On Thursday, Barnes & Noble said that it is trying to find a possible spin-off of the unit that makes its Nook e-reader, which is falling behind on the competitors such as Amazon’s Kindle line even as the sales rose during this holiday season. The announcement came during the time that the company had lowered its 2012 sales forecasted for the Nook line from $1.8 billion to $1.5 billion.
One of the spokeswoman from Barnes & Noble did not respond to a plea for information on which firm is advising on a possible spin-off.
Last May, it was reported that Carvath, Swaine & Moore was advising the company on a proposed sale to Liberty Media Corporation under which the Liberty was offering $17 a share in the exchange for a 70 percent stake in the company in a deal that was valued to the bookseller at roughly $1 million; the Barnes & Noble founding chairman Leanard Riggio would have retained almost 30 percent of the equity stake under the transaction’s terms.
O’Melveny & Myers advised Riggio on the proposed takeover, while Baker Botts represent Liberty, all of this is according to a prior reporting.
Within just several months, all of Liberty’s concerns on the stock market’s volatility had helped torpedo that deal, and the company decided instead to buy a minority stake in the bookseller for $204 million. Cravath and Baker Botts also advised on the new transaction, all according to the filings with the Securities and Exchange Commission. Citing the entertainment conglomerate’s prior interest in Barnes & Noble, TheStreet.com reported back on Thursday that Liberty could have been the most likely of buyers for the Nook unit.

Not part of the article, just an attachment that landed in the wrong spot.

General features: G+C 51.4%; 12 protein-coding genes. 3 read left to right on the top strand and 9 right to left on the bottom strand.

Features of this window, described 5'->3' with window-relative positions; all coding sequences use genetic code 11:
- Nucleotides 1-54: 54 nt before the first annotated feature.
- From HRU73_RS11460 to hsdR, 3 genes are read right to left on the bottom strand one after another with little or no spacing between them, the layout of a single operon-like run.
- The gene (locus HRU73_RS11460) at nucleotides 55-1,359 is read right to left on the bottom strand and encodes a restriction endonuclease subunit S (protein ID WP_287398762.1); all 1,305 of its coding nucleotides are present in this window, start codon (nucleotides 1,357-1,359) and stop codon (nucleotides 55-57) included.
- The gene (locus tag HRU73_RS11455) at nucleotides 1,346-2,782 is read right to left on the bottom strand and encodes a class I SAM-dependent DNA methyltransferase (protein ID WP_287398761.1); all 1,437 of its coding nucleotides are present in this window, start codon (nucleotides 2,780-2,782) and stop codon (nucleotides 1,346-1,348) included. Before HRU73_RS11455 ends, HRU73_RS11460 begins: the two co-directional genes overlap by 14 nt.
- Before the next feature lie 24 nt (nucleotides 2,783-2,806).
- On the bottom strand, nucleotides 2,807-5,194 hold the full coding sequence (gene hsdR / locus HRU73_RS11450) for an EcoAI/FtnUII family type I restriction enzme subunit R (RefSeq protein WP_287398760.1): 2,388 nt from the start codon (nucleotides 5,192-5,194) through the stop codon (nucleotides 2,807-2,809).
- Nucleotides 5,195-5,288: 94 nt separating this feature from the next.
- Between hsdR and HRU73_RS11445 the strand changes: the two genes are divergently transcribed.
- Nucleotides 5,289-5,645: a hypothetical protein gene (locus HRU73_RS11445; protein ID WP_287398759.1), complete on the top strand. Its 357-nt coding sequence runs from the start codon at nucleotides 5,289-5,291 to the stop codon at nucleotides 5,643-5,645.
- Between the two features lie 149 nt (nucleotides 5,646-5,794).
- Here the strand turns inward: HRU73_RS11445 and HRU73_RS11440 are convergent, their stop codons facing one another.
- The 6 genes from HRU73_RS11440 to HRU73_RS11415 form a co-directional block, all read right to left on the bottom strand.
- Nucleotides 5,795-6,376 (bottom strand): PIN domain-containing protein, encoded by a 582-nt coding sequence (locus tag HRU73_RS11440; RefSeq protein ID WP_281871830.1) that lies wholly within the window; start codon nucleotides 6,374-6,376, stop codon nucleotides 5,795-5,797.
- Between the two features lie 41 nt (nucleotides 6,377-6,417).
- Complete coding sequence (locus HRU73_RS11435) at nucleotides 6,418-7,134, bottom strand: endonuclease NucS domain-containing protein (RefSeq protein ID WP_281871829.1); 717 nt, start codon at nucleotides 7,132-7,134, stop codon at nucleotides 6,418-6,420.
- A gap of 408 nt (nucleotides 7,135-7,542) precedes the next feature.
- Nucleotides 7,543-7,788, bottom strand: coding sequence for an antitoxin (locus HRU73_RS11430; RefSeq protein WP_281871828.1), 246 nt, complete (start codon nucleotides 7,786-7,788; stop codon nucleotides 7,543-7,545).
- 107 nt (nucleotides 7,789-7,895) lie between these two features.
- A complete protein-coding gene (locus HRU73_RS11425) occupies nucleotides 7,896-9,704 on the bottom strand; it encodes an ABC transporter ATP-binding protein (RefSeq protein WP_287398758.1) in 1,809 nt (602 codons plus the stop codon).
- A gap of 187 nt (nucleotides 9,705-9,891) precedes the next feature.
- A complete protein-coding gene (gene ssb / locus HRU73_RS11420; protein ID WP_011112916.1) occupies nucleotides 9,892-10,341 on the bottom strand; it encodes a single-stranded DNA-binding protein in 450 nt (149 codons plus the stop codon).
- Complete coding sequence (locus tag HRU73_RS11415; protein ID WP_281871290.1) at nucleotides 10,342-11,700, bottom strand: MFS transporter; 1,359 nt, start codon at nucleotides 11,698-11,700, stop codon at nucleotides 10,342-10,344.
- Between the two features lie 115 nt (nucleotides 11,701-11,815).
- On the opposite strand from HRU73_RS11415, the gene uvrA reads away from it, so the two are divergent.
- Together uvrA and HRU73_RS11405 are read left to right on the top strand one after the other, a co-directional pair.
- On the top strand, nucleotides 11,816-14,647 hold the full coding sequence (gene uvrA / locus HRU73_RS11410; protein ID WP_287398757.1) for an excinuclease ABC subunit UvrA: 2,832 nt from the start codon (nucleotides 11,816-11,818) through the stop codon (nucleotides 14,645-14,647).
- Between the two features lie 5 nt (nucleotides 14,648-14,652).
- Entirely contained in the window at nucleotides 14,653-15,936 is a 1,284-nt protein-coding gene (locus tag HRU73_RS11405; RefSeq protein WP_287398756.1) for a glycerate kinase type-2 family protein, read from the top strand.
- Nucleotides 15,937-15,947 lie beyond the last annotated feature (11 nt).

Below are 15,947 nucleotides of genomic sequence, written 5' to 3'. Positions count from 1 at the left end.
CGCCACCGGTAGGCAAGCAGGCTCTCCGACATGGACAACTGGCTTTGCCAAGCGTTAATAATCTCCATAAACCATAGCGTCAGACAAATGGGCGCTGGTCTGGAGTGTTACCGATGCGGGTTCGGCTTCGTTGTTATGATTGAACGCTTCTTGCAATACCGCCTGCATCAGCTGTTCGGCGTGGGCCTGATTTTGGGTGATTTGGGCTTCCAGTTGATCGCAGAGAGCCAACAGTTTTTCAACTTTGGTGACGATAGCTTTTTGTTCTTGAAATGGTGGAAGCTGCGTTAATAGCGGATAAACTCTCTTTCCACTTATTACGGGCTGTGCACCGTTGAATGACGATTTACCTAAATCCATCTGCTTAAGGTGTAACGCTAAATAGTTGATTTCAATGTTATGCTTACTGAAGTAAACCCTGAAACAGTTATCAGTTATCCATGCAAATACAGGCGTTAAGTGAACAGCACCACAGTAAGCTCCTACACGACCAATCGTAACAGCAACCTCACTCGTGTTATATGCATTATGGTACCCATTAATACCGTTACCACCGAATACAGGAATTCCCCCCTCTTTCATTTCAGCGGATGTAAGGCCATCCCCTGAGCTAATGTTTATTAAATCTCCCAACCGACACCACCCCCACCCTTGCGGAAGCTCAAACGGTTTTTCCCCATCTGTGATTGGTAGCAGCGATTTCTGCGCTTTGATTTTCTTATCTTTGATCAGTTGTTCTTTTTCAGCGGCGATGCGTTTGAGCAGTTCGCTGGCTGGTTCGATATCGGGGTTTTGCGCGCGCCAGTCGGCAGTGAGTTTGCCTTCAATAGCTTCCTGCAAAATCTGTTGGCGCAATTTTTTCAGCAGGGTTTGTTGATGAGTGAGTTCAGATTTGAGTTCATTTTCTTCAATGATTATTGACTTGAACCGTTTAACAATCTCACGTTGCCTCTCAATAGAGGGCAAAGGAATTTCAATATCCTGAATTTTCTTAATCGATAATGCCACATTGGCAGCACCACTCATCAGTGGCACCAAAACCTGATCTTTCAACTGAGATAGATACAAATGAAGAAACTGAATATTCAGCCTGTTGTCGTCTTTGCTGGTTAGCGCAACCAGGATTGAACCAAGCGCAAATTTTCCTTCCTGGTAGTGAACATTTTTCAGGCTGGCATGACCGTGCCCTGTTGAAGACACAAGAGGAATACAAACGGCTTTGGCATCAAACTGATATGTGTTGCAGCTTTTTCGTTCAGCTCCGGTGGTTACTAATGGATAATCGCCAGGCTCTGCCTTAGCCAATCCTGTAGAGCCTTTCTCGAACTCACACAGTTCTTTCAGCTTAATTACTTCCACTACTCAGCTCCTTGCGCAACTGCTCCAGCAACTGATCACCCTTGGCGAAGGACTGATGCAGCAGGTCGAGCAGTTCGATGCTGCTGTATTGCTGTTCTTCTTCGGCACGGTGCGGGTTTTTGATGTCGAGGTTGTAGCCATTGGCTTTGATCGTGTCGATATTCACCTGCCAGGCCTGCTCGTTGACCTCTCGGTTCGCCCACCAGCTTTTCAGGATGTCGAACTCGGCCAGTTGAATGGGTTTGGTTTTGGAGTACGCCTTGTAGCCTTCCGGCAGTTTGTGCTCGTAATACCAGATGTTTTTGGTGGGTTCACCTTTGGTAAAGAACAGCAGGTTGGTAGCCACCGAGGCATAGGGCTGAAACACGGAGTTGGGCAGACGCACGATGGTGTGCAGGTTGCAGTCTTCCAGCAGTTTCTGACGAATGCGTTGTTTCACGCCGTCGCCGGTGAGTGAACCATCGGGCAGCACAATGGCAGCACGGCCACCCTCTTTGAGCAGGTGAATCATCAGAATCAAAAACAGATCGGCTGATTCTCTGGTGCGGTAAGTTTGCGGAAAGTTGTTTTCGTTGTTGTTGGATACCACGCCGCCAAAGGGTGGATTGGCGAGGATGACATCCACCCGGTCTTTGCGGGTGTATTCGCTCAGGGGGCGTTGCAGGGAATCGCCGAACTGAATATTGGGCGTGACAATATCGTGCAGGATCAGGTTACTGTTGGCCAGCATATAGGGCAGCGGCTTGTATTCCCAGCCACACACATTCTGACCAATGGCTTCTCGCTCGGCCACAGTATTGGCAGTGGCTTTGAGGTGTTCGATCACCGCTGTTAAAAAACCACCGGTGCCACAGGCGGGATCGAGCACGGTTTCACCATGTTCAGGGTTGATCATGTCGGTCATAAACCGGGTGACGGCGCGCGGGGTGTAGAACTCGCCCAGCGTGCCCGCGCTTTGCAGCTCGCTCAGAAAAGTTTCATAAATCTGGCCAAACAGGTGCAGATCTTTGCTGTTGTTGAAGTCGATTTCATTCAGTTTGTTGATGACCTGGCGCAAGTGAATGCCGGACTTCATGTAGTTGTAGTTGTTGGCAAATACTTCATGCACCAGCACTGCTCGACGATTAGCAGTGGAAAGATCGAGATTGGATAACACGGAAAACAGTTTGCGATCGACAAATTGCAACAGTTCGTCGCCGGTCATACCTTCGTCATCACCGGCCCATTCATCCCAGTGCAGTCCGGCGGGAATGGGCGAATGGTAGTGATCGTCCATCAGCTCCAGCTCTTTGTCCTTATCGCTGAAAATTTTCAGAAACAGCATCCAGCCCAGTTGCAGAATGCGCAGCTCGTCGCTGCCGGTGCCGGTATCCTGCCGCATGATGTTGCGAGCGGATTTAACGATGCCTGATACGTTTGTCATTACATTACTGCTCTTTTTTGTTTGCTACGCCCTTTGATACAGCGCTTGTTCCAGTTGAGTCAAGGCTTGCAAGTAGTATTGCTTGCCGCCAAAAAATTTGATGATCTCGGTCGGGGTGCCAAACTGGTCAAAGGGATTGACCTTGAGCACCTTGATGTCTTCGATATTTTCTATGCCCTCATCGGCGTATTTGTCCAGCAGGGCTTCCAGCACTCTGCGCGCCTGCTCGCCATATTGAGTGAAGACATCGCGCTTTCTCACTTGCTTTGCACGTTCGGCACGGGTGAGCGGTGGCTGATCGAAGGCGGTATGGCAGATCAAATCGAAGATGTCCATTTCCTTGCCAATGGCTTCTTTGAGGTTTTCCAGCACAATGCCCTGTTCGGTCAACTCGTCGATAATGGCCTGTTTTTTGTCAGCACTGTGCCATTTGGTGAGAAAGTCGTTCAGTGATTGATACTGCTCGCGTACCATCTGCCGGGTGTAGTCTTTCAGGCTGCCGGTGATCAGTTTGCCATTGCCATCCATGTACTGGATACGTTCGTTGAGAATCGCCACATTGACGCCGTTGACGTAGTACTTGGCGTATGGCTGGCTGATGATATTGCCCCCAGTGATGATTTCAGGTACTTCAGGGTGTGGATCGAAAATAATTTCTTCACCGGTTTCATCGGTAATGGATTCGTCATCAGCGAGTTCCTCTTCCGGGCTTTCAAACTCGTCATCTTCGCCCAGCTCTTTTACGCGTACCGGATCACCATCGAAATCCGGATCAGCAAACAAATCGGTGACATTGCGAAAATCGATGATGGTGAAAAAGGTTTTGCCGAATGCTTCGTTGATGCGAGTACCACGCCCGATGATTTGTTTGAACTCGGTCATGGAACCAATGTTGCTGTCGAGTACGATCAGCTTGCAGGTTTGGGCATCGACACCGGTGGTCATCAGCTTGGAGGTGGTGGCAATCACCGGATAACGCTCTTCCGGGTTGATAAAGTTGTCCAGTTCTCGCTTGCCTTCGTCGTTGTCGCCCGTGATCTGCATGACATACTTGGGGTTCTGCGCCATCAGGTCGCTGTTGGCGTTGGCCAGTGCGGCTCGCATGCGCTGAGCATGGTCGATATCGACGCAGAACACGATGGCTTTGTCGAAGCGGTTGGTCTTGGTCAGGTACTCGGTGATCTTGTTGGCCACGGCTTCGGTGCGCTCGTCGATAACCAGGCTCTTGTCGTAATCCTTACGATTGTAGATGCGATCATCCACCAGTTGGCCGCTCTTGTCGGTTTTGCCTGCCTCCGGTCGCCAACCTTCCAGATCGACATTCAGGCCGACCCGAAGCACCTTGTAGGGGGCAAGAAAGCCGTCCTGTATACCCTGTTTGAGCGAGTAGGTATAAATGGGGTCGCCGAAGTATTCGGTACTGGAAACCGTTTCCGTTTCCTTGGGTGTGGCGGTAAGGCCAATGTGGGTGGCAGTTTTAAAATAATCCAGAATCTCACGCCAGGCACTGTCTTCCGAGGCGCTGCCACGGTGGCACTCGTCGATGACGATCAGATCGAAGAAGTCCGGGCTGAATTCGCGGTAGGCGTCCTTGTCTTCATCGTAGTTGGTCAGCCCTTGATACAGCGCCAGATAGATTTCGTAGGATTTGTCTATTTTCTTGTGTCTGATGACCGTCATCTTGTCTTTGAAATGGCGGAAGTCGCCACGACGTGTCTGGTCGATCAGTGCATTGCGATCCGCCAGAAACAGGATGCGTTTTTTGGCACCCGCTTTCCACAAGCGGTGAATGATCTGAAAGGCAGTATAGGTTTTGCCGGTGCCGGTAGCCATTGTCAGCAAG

A spokeswoman for Cravath did not return a request for a comment also on Thursday. An O’Melveny spokeswoman also declined to say anything.
The news of the new potential spin-off comes just a month before Barnes & Noble is set to defend itself in the International Trade Commission against accusations that the Nook infringes five of the Microsoft Corporation patents.
Back in November it was reported that the bookseller had enlisted a stable of litigators to counter Microsoft, which is asking the ITC for an exclusionary order to ban the Nook from being imported here to the United States. (Microsoft, which had filed their ITC complaint against Barnes & Noble back in March, has sued Barnes & Noble over the same patents in federal district court up in Seattle. The case has stayed pending the outcome for the ITC action.)
For the ITC proceedings Barnes & Noble has assembled a legal team that includes Boies, Schiller & Flexner founding the partner David Boises, as well as the lawyers from Quinn Emanuel Urquhart & Sullivan; Cravath’ and Keyon & Keyon. Microsoft is also represented at the ITC by Sidley Austin, Orrick Herrington & Sutcliffe and Woodcock Washburn.